“The workshop highlighted some concerns I’ve always had about issues around regreening,” Adeyiga said. “But I learned that others share these concerns and that we can address them for more sustainable interventions and long-term impact.”

“The future of land restoration and improving livelihoods lies in building evidence through participatory research,” said World Agroforestry’s Emilie Smith Dumont. She has coordinated WAFFI in northern Ghana and southern Burkina Faso and is the focal point for Regreening Africa in the region.

One session presented land-restoration projects on a map of northern Ghana, revealing many separate projects with similar goals. This highlighted the need for better communication and coordination.

Patrice Savadogo, who is taking over Smith Dumont’s role next year, emphasized that restoration, ‘also depends on increasing coordination between efforts to address common bottlenecks in activities to increase tree cover. Recognizing this, as we did together at the workshop, is the first step in overcoming them.’

Aaron B. Aduna, chief basin officer for the White Volta River with the Water Resources Commission, said the workshop was excellent in its diversity of participants and in how it generated discussion.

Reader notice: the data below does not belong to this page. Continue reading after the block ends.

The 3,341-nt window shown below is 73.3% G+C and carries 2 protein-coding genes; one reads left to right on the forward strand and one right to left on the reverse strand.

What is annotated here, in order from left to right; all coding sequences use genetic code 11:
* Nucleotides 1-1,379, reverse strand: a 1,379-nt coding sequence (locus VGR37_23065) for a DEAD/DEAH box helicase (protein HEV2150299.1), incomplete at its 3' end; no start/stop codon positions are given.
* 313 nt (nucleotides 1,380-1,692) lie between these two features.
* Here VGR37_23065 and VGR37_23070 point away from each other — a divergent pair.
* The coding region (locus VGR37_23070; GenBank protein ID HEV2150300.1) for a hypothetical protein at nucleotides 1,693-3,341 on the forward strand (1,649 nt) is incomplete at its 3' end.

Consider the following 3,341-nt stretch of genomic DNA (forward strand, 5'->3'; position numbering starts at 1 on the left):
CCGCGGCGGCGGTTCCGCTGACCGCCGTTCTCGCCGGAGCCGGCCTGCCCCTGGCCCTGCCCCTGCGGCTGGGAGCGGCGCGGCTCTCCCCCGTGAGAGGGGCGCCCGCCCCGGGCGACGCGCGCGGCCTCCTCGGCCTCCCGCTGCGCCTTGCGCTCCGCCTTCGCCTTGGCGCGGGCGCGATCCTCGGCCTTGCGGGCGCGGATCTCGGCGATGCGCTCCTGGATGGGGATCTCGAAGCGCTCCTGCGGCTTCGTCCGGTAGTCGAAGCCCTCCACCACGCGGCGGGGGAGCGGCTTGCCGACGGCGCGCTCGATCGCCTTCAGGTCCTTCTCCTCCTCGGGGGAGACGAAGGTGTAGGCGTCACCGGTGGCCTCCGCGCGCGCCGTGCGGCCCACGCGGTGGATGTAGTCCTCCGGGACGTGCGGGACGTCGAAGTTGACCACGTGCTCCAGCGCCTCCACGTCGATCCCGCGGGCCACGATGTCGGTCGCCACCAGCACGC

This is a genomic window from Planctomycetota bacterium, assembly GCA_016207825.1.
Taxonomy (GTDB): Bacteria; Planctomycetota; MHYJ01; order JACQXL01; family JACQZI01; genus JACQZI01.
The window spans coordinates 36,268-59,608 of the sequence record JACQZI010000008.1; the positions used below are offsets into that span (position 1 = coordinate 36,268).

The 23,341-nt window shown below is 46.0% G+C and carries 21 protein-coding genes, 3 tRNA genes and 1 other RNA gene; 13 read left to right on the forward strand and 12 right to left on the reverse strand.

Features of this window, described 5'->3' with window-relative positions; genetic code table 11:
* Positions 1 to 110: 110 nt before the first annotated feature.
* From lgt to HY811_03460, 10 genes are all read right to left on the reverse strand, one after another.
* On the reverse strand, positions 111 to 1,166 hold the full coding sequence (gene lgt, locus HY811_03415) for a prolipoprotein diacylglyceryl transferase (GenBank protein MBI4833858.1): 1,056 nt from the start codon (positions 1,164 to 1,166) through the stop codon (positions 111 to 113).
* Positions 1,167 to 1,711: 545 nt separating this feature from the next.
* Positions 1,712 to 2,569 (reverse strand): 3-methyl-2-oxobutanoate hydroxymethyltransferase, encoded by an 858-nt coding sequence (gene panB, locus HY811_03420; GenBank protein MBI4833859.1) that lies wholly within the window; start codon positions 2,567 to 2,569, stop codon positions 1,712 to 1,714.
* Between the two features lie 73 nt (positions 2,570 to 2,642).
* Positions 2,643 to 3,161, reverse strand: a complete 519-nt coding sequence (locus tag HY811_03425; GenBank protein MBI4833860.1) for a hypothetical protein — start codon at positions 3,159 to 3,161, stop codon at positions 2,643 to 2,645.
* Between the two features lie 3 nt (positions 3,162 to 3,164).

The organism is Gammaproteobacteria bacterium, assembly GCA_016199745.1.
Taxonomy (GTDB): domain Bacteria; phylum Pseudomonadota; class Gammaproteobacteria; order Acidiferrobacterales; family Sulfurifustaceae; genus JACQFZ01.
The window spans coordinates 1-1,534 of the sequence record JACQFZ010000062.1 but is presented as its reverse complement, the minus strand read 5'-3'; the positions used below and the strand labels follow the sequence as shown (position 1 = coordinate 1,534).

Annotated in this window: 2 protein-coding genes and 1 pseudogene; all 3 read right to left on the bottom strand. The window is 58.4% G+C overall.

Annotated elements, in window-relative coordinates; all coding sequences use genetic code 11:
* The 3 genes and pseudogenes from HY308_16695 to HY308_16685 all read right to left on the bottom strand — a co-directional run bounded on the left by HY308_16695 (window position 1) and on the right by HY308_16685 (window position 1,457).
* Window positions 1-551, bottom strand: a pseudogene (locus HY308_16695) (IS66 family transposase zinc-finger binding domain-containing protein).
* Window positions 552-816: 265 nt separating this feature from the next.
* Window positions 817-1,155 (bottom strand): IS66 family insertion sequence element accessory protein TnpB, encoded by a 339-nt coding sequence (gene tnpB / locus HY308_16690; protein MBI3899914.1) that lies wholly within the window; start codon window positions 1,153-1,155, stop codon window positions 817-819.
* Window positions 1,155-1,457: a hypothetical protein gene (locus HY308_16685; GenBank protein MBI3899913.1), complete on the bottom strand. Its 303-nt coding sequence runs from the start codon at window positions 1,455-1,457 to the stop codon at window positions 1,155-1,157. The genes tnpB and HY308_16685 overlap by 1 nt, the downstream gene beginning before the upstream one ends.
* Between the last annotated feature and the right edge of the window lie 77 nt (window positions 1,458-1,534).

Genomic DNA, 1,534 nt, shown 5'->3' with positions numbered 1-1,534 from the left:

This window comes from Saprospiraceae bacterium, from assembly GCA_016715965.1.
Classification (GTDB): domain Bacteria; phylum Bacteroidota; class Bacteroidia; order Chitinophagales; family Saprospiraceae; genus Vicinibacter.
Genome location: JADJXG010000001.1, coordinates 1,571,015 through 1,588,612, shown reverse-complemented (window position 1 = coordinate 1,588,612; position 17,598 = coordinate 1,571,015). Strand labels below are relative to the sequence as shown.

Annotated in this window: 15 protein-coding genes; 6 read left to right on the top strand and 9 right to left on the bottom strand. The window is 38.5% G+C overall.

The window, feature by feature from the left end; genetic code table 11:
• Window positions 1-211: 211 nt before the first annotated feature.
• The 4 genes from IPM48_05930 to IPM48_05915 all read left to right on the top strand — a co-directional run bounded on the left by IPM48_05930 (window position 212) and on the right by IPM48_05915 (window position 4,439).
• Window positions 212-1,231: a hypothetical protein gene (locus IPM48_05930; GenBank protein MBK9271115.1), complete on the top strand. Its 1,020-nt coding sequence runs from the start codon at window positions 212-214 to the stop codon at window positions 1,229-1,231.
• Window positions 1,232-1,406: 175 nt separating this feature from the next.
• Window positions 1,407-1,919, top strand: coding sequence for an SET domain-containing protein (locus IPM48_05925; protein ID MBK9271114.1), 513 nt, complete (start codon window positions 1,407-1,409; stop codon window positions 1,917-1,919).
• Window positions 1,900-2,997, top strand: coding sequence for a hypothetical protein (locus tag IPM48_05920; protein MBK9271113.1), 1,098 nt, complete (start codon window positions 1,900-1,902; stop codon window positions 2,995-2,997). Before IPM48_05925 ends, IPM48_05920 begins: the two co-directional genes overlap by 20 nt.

“Looking at the calibre of people gathered here,” said Aduna, “I am optimistic that a lot will be achieved in the regreening of Ghana.”

Aduna added that it is time that people paid attention to the importance of regreening and to trees in the landscape because, he said, “If there is no forest, there is no water.”

For more information, please contact Patrice Savadogo: [email protected]

The workshop was a collaboration between Regreening Africa and the West Africa Forest-Farm Interface (WAFFI). WAFFI is led by CIFOR in collaboration with ICRAF and Tree Aid with support from the International Fund for Agricultural Development and the CGIAR Research Program on Forests, Trees and Agroforestry. WAFFI aims to identify practices and policy actions that improve the income and food security of smallholders in Burkina Faso and Ghana through integrated forest and tree management systems that are environmentally sound and socially equitable.